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  • FIRST POST
    Party_Animal
    Low Salt Diet
    • #1
    • 21st Mar 05, 7:01 PM
    Low Salt Diet 21st Mar 05 at 7:01 PM
    Apologies if this is in the wrong place.
    Despite my fairly healthy lifestyle ( with the exception of exceeding my weekly units) I've been diagnosed with high blood pressure and it likely I'll be prescribed medication. I saw the Practice Nurse today and she agreed that, on the whole, my diet is ok but I need to cut down on salt. I don't use salt in cooking or seasoning, I think the problem lies in processed food. We make our own soups etc and try to eat lots of fresh stuff, but we do use tinned beans and tomatoes etc. The nurse told me that there's as much salt in corn flakes as crisps. Does anyone have any advice as to which foods or brands are low in salt?
    Thanks any advice very welcome
    Thanks again
Page 1
    • Sarahsaver
    • By Sarahsaver 21st Mar 05, 8:01 PM
    • 8,219 Posts
    • 13,174 Thanks
    Sarahsaver
    • #2
    • 21st Mar 05, 8:01 PM
    • #2
    • 21st Mar 05, 8:01 PM
    I was in a health food shop today stocking up on porridge and that is salt free! Get cereals in their purest unadulterated form and they will be better for you in terms of salt content - nil, and also better for fibres.
    Ditch the processed food, you will be fine then. Do it gradually and it will be a doddle.
    I saw a dietitian after I had a stroke. I wasn't over weight and i did not have an unhealthy diet. They are trained to look for problems and will find them even if there are none. She tried to pin my .5 % raised cholesterol - yes half a percent over normal level - on the fact that i SOMETIMES had a hot chocolate and i SOMETIMES had a biscuit with it. Not because I had at the time already been in hospital 2 weeks eating hospital food when they did the test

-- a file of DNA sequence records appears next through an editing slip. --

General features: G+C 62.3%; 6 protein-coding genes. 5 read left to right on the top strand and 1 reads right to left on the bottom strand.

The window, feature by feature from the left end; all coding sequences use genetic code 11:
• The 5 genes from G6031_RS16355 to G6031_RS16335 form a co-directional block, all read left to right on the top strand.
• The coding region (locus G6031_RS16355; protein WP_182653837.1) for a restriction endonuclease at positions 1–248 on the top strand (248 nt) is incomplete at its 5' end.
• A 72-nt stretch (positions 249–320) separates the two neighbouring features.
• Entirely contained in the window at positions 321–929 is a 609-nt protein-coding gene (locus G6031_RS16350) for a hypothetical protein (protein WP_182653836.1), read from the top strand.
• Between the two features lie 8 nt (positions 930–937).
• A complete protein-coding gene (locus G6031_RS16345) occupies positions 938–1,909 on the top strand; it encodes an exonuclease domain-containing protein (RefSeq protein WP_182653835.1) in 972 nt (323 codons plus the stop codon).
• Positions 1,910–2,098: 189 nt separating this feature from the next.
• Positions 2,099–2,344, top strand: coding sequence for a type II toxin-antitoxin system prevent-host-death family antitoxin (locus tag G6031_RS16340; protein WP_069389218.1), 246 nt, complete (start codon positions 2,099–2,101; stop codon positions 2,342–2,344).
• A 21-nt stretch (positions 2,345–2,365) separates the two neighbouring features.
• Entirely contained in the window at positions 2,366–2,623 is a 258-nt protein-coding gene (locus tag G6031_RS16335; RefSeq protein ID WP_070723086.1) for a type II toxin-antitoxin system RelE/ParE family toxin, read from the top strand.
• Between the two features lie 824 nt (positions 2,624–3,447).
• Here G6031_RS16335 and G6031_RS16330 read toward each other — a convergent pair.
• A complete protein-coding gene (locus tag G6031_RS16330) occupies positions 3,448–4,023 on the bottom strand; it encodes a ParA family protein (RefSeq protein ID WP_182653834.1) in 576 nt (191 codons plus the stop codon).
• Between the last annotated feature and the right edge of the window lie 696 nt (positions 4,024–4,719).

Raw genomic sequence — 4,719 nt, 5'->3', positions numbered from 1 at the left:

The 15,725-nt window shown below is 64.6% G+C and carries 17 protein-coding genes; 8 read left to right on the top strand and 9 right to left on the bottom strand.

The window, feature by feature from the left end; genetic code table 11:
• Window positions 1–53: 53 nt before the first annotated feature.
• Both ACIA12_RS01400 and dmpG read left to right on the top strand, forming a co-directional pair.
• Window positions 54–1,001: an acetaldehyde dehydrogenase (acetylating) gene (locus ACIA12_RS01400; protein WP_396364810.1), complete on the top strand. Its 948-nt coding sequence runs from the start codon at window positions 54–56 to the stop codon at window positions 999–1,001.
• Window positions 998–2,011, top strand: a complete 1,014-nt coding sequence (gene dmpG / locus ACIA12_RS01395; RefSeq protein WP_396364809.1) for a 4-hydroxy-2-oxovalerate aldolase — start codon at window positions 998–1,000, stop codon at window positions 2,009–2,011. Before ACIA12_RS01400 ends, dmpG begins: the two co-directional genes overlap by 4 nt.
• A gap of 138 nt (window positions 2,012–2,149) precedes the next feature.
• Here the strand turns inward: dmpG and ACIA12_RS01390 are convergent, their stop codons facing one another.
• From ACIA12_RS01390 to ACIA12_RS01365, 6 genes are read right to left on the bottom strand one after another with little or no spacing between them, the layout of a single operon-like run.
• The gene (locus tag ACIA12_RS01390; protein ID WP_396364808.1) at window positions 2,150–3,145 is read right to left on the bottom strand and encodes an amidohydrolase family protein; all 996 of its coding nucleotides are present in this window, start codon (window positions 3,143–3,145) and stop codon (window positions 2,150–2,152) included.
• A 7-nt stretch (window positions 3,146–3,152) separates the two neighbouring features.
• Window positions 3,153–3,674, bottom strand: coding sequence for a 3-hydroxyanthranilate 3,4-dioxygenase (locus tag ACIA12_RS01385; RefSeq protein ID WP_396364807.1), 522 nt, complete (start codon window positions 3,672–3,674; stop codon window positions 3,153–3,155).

Member no.1 of the 'I'm not in a clique' group
    I have done reading too!
    To avoid all evil, to do good,
    to purify the mind- that is the
    teaching of the Buddhas.
    • The_Biff
    • By The_Biff 21st Mar 05, 8:30 PM
    • 399 Posts
    • 96 Thanks
    The_Biff
    • #3
    • 21st Mar 05, 8:30 PM
    • #3
    • 21st Mar 05, 8:30 PM
    Salt can lower your blood pressure (Lancet article - way back), but not the table salt we use today. It has been processed too much, too many additives eg anti-caking chemicals, whiteners, iodine etc..
    What works is organic sea salt. It may not be as white as table salt but does contain the necessary natural minerals in trace quantities. Use in moderation.
    I've also read that porridge lowers BP as well.
    Nice to save.
    • in my wellies
    • By in my wellies 21st Mar 05, 9:49 PM
    • 830 Posts
    • 681 Thanks
    in my wellies
    • #4
    • 21st Mar 05, 9:49 PM
    • #4
    • 21st Mar 05, 9:49 PM
    Don't use the Lo Salt as an alternative to 'normal' salt. My husband had very high blood pressure and tried to change his diet. I bought this but then he failed the kidney function test which he has to have as a result of the high BP. We could not understand why the potasium level had gone up but then discovered it was the change in salt. Now we have got used to going without.